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Richard Rosendale on the Bocuse d'Or and What's Next

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Richard Rosendale picking mushrooms after leaving the Greenbrier.
Richard Rosendale picking mushrooms after leaving the Greenbrier.
Photo: Richard Rosendale

Earlier this summer — about four months after competing at the Bocuse d'Or — chef Richard Rosendale quietly resigned his position at West Virginia's Greenbrier Resort. In his TEDx talk that went online last week, Rosendale explains that he left the prestigious position upon realizing that he was "running out of runway." Last week, between various trips he had planned, Rosendale talked to Eater by telephone about what he's been up to since departing the Greenbrier and his inspiration for the TED talk. In this interview, Rosendale explains his desire to spend more time with his family and develop his own brand through all the new opportunities that are coming his way. He also reflects on the aftermath of the Bocuse d'Or, its ripple effects, and whether he might consider competing again sometime.

So what are you up to?
Well, lately I've been doing a lot of presentations and I recently did a TED talk. That was my first time doing that and that was a blast. I have been trying to spend a lot of time catching up with my kids because I've been going full-tilt for so many years with all the cooking competitions and coming back to the Greenbrier [in 2009].

I saw the TED talk. How did you get hooked up with that?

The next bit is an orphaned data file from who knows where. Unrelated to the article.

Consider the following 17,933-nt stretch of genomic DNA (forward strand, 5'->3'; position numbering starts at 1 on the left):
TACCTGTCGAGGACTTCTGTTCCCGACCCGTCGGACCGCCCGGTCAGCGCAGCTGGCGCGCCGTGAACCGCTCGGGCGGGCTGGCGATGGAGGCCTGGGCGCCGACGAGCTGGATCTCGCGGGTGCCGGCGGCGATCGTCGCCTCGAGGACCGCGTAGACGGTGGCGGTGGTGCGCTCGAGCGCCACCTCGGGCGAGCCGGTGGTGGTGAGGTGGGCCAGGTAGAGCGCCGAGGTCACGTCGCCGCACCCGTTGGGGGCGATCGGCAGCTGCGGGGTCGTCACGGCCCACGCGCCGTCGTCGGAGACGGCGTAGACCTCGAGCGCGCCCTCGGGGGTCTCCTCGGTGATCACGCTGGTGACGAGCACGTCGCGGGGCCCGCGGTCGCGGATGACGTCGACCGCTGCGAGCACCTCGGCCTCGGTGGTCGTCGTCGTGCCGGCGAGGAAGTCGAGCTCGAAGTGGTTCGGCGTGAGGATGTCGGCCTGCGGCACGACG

Well, they just reached out to me and asked if I'd be interested in doing it. I said absolutely. I came up with the topic earlier in the year before I actually made the decision to leave the Greenbrier. So it was really timely. I like to really say what I believe. For me, it was a pretty passionate topic because it's something I definitely believe in.

In the talk, you said you left the Greenbrier because you were running out of runway on things that were meaningful to you?
The talk wasn't really necessarily aligned with leaving the Greenbrier. Honestly, it was geared more toward a broader audience. When I talk about running out of runway, it's not necessarily achieving all the goals in your life. It's just kind of like if somebody decides they want to do the Bocuse d'Or or plant a garden [or] have kids, whatever, you really only have a threshold of time to work within. I've applied that philosophy my entire career and, as a result, I've been very fortunate to achieve a lot of goals in my career. But it wasn't necessarily like I decided to leave the Greenbrier because I felt this tremendous pressure from a timing standpoint.

That being said, I had been there for four years, and in that four years I initiated the Greenbrier Farm, which is a 44-acre farm. I don't know of another hotel in the world that's doing a farm-to-table program at that scale. We supplied about 75 percent of all the produce for the entire 750-room hotel. Plus we opened up five new restaurants, did three PGA tours, and I designed all the restaurants for the 100,000 square foot casino. I probably wouldn't have gone back [to the hotel] if it was going to be the same old Greenbrier, but I really wanted to be part of re-imagining that place. Now that it's off and running, I said to myself, hey am I going to be here for the next 10 years or the next five years? Realistically, there's just other things in my life and my career that I could pursue.